Accordingly, the requirement of s.2(1)(g)(vii) of the 2007 Order had not been met, because the prescribed information had not been given in full making the section 21 notice served, invalid.

 

The Judge acknowledged that this might well be a trap for the unwary, but the requirement for the company landlord, was for a signed certificate, and that must be in a manner compliant with the Companies Act 2006.

 

The Order has been stayed for 7 days to allow Manaquel time to appeal.

 

With thanks to Nearly Legal.

 

Comment

 

It is important for company landlords and their agents to ensure that they sign the Prescribed Information certificate and ensure that they comply with the Companies Act 2006. Technical points such as these are important and companies are advised to check the requirements to ensure compliance. There is no need for two directors to sign everything but it must be clear that the person signing is authorised to do so and it would be advisable to ensure that there are two such signatures.

Filed under: England & Wales

Section 21 and Article 8 of the ECHR

Section 21 and Article 8 of the ECHR

The Supreme Court’s judgement in McDonald v McDonald & Anor is expected in the next month or two.

The issue:
Whether the possession order made in the county court infringed the tenant’s rights under Article 8 of the European Convention on Human Rights (“ECHR”).

The History:
The tenant, Miss McDonald held an assured shorthold tenancy of a property in Oxfordshire. The Landlords of the property were in fact Miss McDonald’s parents who granted the tenancy in breach of the terms and conditions of their mortgage. When the Landlords fell behind with the mortgage payments, receivers were appointed to manage the property. The receivers, on behalf of the Landlords and the mortgage provider, sought possession of the property under the terms of the mortgage.

The Court Decisions:
Oxford County Court made the possession order in April 2013.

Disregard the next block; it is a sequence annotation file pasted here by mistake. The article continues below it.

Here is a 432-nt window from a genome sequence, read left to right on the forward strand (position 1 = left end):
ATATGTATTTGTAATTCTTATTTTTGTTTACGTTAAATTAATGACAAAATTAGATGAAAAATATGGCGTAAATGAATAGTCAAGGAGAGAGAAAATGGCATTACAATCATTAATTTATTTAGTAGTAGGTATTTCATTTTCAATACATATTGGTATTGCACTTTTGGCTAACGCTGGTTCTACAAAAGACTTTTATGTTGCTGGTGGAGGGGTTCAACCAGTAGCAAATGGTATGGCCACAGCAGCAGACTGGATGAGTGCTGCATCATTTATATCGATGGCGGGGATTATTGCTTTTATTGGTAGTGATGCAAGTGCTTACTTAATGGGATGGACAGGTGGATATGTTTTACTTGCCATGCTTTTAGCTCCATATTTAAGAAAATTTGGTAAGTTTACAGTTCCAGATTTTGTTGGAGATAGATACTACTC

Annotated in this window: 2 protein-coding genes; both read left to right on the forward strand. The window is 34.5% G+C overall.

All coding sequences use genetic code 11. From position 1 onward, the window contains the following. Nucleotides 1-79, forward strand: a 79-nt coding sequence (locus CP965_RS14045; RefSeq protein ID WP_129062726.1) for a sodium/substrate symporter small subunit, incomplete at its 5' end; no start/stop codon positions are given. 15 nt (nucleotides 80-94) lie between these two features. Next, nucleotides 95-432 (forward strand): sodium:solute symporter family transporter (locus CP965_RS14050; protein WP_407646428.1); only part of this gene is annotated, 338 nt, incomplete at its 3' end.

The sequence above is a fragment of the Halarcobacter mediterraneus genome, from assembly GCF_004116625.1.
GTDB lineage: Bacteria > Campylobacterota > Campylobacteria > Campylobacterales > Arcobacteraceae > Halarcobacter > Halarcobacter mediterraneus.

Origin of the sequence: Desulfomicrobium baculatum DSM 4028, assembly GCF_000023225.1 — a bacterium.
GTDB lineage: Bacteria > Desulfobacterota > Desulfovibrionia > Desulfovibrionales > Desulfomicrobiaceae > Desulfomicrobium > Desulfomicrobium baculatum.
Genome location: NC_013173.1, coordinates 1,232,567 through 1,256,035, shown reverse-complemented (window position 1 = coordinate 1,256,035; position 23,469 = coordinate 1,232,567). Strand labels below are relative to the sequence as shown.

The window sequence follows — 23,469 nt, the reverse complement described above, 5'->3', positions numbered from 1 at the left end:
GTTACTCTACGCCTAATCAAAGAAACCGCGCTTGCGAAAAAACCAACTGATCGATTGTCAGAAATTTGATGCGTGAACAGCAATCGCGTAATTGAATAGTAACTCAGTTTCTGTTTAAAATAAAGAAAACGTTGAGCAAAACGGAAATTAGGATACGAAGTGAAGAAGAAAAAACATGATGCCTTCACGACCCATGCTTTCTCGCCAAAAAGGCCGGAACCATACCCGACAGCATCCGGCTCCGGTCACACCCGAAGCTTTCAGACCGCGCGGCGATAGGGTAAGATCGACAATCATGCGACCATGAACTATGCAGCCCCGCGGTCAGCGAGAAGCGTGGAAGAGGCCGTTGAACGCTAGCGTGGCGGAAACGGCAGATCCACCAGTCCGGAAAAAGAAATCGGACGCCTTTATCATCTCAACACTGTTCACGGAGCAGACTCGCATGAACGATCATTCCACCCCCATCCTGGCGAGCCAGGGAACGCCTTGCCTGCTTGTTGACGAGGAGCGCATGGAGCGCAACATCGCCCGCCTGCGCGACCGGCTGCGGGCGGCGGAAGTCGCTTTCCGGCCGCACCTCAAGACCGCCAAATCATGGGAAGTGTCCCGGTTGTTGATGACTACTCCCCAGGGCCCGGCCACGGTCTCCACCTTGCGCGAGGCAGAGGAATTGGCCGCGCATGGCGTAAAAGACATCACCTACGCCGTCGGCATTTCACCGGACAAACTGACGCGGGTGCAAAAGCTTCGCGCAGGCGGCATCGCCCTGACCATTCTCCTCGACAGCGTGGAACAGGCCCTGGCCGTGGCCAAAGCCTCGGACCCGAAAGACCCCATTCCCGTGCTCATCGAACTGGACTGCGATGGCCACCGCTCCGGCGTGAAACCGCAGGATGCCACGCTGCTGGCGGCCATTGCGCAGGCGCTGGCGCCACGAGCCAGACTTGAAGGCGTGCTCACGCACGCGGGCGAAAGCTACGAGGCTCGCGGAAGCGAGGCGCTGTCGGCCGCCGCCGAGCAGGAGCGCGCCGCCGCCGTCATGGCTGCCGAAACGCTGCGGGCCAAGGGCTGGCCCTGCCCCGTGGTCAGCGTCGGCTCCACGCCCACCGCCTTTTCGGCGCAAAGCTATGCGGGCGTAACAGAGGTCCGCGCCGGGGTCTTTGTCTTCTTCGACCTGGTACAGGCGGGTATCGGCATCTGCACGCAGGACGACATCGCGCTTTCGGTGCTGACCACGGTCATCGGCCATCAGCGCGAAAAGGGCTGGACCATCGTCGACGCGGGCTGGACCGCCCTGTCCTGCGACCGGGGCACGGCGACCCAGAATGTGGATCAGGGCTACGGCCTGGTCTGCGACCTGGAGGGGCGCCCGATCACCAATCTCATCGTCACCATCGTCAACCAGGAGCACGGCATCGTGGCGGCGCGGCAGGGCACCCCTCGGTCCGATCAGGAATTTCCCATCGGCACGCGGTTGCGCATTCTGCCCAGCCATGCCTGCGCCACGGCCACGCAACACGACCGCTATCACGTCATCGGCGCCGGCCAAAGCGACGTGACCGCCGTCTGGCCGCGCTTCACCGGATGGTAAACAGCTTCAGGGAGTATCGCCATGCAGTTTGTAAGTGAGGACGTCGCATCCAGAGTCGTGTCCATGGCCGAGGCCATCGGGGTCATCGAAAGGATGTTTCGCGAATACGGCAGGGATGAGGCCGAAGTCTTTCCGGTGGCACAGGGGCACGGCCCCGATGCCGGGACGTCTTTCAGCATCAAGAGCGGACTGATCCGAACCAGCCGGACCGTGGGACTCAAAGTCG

Miss McDonald appealed on the grounds that the receivers were not able to bring possession proceedings in the way they had and, that possession would be an interference with her rights under Article 8. The Court of Appeal dismissed the appeal on the following grounds (Arden LJ gave the leading judgment):

– Receivers under a charge had the power to serve section 21 notices.

– There was no sufficient body of case law in the ECHR that amounted to “clear and constant” jurisprudence establishing an Article 8 defence in private proceedings.

– The Landlords’ financial detriment in this case outweighed the Miss McDonald’s health considerations. Thus the Appellant had not met the threshold for a proportionality defence.

– The Court of Appeal was bound by the decision in Poplar Housing and Regeneration Community Association Limited v Donoghue [2002] Q.B. 48. The Court of Appeal had already found that section 21 was compatible with the European Convention.

Comment:

It remains to be seen how the Supreme Court will view the situation. They may follow the same line as the Court of Appeal and hold that Article 8 has no application to private landlords and tenants. If they do decide that Article 8 applies then that right will need to be balanced with a landlord’s right not to be deprived of their property under Article 1 of Protocol 1 of the European Convention. The balance is very tricky and in reality is likely to mean that only in the most exceptional cases could Article 8 not apply. It may be that even in this case Miss MacDonald’s personal situation is not sufficiently severe to prevent possession being granted.